– What are the key messages for managers?
Managers often have to work with limited information on the composition and ecological function of species in the communities they are managing. The studies referred to in the Harper Review indicate that for grasslands at least non-native species are likely to be more abundant and dominate communities than natives and non-native species (unlike natives) do not decline with fertilisation. These predictable aspects of introduced species arise not because they have changed their ecology outside their native range but because we tend to introduce species with these characteristics. In the absence of site specific data managers can therefore use information about a species from its native range to predict aspects of its ecology in its non-native range.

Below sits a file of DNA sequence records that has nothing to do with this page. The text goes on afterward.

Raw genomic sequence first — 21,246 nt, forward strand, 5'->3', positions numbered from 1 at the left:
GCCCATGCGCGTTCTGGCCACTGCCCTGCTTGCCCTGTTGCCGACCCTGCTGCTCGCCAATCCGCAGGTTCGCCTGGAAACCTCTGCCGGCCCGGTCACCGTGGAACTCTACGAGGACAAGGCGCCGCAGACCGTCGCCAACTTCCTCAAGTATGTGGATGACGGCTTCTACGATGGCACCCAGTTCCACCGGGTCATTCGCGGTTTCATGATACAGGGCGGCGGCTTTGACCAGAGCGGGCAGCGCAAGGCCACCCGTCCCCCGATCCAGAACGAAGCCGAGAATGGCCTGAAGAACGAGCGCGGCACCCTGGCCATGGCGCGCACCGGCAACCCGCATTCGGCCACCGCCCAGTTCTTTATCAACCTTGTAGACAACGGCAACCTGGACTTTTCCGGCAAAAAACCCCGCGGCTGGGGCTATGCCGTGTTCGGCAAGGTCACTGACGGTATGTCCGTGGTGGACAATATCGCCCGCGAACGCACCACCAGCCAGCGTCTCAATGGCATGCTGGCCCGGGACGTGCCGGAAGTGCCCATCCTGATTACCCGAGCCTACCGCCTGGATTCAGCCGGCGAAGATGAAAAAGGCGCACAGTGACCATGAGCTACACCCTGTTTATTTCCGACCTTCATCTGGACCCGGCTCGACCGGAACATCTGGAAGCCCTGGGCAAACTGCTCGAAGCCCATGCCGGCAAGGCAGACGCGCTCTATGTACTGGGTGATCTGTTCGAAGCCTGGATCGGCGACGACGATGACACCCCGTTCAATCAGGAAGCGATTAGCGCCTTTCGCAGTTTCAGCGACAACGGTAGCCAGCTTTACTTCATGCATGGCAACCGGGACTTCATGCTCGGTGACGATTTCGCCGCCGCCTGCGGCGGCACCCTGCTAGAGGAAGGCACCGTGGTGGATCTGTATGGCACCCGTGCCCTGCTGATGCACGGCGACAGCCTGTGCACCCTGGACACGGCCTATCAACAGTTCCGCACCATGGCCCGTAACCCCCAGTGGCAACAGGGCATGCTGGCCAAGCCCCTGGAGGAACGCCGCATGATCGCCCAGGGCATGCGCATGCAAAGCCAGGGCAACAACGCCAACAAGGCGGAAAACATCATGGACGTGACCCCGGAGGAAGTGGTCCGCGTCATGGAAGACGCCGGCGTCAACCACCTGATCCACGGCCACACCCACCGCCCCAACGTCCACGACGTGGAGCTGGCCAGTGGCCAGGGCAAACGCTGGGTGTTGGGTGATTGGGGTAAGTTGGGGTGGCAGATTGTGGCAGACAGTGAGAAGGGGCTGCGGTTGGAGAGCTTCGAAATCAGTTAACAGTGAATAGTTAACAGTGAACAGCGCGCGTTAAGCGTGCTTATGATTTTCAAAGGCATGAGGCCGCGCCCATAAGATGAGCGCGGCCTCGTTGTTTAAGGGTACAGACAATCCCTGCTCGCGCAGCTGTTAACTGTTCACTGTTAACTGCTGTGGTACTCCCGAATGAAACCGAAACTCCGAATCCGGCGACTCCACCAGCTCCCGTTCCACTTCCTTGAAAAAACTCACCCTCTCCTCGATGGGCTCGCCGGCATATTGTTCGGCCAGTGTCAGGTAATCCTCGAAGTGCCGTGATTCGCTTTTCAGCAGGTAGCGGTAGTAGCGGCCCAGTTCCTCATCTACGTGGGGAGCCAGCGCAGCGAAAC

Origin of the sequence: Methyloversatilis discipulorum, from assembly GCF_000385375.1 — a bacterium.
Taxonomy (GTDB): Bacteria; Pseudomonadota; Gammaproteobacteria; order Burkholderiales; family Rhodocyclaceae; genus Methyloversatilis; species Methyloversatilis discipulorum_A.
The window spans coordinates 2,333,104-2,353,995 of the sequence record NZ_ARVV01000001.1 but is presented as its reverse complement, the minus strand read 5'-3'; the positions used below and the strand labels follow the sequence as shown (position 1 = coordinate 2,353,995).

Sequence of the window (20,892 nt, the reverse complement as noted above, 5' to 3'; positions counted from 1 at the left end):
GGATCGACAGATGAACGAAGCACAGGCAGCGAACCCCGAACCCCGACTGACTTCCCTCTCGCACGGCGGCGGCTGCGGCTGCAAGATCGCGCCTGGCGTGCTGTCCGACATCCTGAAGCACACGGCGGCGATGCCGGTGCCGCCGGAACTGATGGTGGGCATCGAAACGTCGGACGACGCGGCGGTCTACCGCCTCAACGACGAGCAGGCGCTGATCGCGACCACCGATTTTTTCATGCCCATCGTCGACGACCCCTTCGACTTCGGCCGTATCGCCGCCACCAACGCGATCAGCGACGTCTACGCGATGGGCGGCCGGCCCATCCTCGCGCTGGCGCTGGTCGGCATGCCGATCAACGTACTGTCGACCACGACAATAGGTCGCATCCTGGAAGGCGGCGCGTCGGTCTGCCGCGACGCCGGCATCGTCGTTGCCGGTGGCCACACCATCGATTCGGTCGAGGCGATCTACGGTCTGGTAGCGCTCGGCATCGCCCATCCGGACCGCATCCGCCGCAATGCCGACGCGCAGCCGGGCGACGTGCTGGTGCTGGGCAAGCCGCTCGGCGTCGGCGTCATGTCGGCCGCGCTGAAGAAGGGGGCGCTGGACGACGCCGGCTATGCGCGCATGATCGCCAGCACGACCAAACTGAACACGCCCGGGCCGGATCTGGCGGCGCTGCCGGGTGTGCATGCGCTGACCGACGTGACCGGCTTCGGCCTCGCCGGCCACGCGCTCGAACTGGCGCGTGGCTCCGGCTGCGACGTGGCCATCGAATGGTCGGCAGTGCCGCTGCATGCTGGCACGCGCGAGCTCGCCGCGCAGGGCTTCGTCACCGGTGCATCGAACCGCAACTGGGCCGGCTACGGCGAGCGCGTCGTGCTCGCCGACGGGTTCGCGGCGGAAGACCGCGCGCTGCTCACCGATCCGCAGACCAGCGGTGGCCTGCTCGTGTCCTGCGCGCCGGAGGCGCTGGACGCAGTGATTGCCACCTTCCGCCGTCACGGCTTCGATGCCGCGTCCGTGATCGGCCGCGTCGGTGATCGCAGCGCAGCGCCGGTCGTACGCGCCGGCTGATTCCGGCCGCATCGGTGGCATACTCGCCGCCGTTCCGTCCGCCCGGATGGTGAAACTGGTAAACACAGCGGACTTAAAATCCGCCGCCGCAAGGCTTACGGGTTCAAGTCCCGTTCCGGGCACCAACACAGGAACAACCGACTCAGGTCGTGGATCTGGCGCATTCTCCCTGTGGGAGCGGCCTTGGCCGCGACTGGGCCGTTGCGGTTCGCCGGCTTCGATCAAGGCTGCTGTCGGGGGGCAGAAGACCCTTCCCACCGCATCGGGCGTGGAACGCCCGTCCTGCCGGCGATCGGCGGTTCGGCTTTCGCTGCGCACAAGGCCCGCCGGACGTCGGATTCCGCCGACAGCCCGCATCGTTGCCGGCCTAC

– How can policy makers help with these issues?
This work shows that understanding the introduction process and managing species introductions would be particularly helpful in preventing unwanted effects of non-native species. We need more research on invasion pathways and the types of species likely to be introduced through those routes in order to prioritise pre-border efforts on pathways (dispersal vectors) likely to bring in the most damaging species.
– When you’re not at work what do you like doing?
I hang out with my kids (6 and 4). I was having a go at hurling with them the other evening after getting in from a day in the field, it’s an Irish team sport which uses a wooden stick (a hurley) to hit a ball into the opposition team’s goal. If all of that sounds too wholesome rest assured that when they went to bed I sat on the sofa, ate chocolate and watched some trashy tv.